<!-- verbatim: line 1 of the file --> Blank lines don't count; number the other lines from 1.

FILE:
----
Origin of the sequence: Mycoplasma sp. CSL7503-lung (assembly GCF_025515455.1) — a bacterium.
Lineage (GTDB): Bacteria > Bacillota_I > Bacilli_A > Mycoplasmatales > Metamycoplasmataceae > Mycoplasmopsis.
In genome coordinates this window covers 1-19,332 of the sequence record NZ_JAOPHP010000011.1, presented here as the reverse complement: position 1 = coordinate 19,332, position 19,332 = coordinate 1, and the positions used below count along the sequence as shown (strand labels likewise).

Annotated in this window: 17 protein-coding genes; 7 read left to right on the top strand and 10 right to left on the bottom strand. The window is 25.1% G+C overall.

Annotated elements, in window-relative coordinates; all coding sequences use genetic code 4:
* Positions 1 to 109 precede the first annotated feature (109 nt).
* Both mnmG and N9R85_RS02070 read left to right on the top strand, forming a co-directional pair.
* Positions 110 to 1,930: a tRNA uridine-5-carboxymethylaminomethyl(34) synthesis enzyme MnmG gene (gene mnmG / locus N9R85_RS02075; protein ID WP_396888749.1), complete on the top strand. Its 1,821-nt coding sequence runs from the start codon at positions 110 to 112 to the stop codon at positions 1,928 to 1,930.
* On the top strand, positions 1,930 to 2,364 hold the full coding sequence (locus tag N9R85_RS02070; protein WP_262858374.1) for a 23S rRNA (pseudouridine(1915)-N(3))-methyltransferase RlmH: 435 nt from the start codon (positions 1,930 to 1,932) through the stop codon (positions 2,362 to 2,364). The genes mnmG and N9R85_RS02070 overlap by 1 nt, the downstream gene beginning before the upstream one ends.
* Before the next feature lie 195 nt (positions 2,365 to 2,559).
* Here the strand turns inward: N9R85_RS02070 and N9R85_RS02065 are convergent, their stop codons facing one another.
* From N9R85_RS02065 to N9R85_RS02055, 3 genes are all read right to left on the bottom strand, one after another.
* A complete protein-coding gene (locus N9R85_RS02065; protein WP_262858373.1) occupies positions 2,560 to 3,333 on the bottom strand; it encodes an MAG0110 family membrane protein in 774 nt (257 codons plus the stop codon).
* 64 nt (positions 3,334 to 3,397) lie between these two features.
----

Origin of the sequence: Mycoplasma sp. CSL7503-lung (assembly GCF_025515455.1) — a bacterium.